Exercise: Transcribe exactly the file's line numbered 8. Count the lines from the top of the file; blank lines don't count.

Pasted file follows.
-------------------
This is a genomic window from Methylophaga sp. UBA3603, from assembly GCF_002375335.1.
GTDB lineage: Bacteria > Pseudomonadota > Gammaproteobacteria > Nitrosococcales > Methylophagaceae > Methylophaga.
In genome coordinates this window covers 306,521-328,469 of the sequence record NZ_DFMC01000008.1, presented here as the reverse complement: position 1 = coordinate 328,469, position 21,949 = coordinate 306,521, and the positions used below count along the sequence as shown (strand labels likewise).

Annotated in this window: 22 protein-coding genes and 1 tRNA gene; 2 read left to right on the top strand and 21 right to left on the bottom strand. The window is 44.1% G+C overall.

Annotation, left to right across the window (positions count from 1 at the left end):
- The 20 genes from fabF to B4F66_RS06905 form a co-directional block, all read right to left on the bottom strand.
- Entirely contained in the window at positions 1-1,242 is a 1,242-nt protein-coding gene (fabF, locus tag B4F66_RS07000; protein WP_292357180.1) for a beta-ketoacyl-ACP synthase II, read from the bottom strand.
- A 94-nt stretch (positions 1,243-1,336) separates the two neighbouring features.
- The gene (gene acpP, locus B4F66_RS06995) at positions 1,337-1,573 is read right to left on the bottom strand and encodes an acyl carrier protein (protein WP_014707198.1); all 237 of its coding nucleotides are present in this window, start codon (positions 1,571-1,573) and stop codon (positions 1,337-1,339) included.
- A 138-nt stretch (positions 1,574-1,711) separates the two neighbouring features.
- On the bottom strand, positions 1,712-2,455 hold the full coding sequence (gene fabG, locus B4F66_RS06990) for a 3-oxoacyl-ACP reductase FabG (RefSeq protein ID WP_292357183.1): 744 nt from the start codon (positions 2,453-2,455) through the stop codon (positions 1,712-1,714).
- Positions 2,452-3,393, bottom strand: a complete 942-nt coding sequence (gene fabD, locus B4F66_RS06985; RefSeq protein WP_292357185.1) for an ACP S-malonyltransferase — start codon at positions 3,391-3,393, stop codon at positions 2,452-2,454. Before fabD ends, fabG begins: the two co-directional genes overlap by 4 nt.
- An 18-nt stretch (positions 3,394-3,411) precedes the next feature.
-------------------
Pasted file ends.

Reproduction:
- A 94-nt stretch (positions 1,243-1,336) separates the two neighbouring features.